Trouble is the older you get the faster time flies.
I get up and go to bed when I feel like it and have a nap in between sometimes.
Of course the downside is more aches and trying to avoid the quacks who seem to want to put me on more and more pills.
Female
honeybun06  Female  Derbyshire 21-Jul-2019 18:42 Message #4745894
I took voluntary redundancy six years ago just before my 57 birthday. Best thing I ever did. Quite sure that if I hadn’t taken that opportunity I’d have been hounded out as too old and too expensive.

I’ve not had one moment of regret. Life has changed so much in that time. Three grandchildren, a wonderful husband and I cannot imagine being any happier. :-)
Female
Cautious1954  Female  Berkshire 22-Jul-2019 10:31 Message #4745914
It’s a busy life when retired. Family and friends to visit or go out with. I always seem to be doing something.
Male
HonestBob  Male  the Central region 22-Jul-2019 19:33 Message #4745940
No, I'm not jealous, not of every retired person.

The old fellas I meet walking the dog, who have been retired for years, some of them, all they talk about is their work. If anything, I think they are jealous of me still working lol.

I see a small huddle of older men outside the Scotmid in my village, obviously retired, they congregate outside the shop at 05:45, waiting for it to open. From my point of view it seems like they get up early, to show off they aren't in bed all day...

My dad retired at 70, since March he has spent 8 weeks in Austrailia, been a weeks trip to Blackpool and Mallaig, and if off back to Blackpool in September. He is off out every Thursday, Friday, Saturday and Sunday night's with his friends... whilst I'm working nights.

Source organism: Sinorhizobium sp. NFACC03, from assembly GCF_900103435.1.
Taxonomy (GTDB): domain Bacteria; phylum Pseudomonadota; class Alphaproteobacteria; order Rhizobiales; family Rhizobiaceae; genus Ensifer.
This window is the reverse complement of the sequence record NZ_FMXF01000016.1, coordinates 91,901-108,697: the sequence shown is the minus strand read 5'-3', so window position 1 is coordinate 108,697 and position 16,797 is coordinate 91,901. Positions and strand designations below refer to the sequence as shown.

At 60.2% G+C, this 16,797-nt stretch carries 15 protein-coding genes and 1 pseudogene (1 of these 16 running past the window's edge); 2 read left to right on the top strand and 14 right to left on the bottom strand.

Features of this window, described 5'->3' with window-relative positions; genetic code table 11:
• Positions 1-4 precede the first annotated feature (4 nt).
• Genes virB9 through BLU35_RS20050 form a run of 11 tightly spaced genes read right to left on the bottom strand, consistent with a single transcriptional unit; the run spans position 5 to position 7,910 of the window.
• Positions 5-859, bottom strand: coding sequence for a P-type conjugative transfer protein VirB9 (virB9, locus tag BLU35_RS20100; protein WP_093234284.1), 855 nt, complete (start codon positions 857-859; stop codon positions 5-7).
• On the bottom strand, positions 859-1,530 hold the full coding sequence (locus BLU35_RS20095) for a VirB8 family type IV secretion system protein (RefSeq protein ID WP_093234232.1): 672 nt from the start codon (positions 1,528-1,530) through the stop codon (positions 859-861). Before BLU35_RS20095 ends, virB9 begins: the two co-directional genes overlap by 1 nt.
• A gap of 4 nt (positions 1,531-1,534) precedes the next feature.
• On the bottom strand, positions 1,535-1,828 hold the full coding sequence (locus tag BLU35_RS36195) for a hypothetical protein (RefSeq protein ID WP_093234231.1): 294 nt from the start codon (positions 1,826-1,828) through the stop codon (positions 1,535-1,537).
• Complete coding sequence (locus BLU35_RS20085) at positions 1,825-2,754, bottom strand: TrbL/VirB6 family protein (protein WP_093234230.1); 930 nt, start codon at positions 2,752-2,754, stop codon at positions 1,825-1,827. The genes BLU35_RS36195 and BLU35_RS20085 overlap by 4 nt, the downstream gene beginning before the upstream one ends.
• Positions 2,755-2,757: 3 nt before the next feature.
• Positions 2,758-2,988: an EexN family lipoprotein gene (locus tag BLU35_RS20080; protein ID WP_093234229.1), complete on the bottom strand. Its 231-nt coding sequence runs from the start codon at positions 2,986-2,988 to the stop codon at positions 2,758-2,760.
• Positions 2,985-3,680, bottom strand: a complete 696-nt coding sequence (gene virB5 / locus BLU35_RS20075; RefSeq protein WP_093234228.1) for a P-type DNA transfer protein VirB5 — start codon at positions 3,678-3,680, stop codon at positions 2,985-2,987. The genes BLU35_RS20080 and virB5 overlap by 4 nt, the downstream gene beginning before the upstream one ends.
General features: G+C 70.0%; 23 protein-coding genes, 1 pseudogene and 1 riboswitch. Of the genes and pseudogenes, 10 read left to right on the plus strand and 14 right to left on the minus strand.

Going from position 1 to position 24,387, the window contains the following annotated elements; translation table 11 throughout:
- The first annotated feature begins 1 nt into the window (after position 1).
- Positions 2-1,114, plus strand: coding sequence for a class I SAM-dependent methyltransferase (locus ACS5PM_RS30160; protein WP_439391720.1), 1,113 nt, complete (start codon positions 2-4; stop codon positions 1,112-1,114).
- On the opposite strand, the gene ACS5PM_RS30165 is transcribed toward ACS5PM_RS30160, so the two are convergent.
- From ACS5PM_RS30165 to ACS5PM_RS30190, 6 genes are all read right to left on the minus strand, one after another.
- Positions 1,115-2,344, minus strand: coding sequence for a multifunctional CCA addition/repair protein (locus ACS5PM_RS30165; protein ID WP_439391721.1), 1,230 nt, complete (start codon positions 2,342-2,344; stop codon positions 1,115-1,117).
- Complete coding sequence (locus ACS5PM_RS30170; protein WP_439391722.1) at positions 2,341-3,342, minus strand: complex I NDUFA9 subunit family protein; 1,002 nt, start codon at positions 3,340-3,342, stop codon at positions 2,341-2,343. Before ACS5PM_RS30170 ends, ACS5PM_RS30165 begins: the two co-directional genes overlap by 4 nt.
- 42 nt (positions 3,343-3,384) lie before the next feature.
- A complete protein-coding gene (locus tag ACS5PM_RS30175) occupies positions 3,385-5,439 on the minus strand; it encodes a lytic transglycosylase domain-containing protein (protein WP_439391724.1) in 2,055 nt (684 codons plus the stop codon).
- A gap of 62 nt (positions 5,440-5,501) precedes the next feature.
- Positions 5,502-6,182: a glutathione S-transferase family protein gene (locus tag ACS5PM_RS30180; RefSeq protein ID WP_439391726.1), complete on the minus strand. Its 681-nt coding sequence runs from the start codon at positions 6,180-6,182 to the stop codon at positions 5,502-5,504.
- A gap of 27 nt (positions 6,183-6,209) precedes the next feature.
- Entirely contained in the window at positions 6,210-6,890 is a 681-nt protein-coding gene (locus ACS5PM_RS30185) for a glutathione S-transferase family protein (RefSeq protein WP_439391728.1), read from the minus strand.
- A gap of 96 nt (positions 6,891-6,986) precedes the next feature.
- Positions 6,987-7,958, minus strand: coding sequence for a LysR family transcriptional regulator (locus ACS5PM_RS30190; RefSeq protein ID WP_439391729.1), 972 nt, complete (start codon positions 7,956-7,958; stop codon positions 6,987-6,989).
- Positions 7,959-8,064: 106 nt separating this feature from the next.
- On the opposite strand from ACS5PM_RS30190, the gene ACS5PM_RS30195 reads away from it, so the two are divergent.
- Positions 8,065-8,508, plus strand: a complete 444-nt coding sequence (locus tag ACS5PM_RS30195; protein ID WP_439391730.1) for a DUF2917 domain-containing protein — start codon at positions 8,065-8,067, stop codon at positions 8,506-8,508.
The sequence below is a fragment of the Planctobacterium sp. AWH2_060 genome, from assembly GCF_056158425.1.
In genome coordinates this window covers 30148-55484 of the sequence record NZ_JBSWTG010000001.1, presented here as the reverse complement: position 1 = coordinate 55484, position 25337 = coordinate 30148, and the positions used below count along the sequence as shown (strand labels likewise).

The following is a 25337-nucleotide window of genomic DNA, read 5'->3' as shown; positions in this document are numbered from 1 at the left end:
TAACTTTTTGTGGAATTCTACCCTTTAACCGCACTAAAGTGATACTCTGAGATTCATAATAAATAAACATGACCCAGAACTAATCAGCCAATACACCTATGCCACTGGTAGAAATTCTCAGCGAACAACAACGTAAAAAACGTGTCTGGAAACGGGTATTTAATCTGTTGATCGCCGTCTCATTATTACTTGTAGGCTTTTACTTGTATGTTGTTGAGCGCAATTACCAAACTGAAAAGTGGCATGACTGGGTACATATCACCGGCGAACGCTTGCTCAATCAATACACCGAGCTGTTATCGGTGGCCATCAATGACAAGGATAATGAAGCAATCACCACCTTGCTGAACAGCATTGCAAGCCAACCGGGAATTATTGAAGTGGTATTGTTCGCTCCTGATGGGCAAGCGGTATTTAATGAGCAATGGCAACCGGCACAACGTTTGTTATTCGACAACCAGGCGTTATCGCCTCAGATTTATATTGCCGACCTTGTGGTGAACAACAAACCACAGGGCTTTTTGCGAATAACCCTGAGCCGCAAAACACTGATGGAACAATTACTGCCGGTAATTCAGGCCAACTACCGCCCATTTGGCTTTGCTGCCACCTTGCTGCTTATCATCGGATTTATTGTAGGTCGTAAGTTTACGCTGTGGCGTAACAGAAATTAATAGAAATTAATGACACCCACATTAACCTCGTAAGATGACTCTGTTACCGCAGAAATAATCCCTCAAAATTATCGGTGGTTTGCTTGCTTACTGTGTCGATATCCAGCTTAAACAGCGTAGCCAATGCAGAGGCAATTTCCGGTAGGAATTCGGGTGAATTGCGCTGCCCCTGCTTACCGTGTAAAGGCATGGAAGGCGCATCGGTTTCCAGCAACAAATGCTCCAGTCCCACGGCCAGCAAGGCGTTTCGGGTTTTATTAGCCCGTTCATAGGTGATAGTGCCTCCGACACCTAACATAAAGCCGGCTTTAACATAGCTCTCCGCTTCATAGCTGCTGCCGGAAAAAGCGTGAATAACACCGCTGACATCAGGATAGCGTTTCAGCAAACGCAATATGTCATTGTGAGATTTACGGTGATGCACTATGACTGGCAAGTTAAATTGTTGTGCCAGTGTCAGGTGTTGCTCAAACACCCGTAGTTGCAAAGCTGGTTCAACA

At 31, I can't see me getting to retire until I drop to the ground, my retirement will be the time spent on the floor, whilst I wait for an ambulance to come, and charge me, just to put me out of my misery.

In the next 40 years, as a white man, life is going to be incredibly tough. I get 5% of my wages took from me, towards my pension, retirement age is 68, will it stay there for 40 years? Not a chance! And it's that far away, it's not really worth thinking about.

People like my dad, had to work very hard physically in the day, so it's nice to see them having some enjoyment.
Female
Victoriana11  Female  Buckinghamshire 22-Jul-2019 20:09 Message #4745942
We are both retired, but you wouldnt think it. We get up at 5.30-6.00 each day and always run out of time. Our relaxation time is going to auctions and CB sales at weekends , sometimes selling a few things. We have barns loaded with farm marchinery & stuff so there is always someone here. It was a stud farm until 2 years ago then the stud stallion died (32), so now we let another farmer put his sheep here - its far less worry & responsibility , they keep the fields in good order & I love it when the lambs come along. There are about 5-600 at the moment and can be very noisy, but its comforting at night somehow. We still have chickens and cats & dog. When I worked, most of the time I did 3 jobs and also helped to run a very active singles club , life was very hectic - it still is, but different.,,, and there are not enough hours in the day. I never sit down.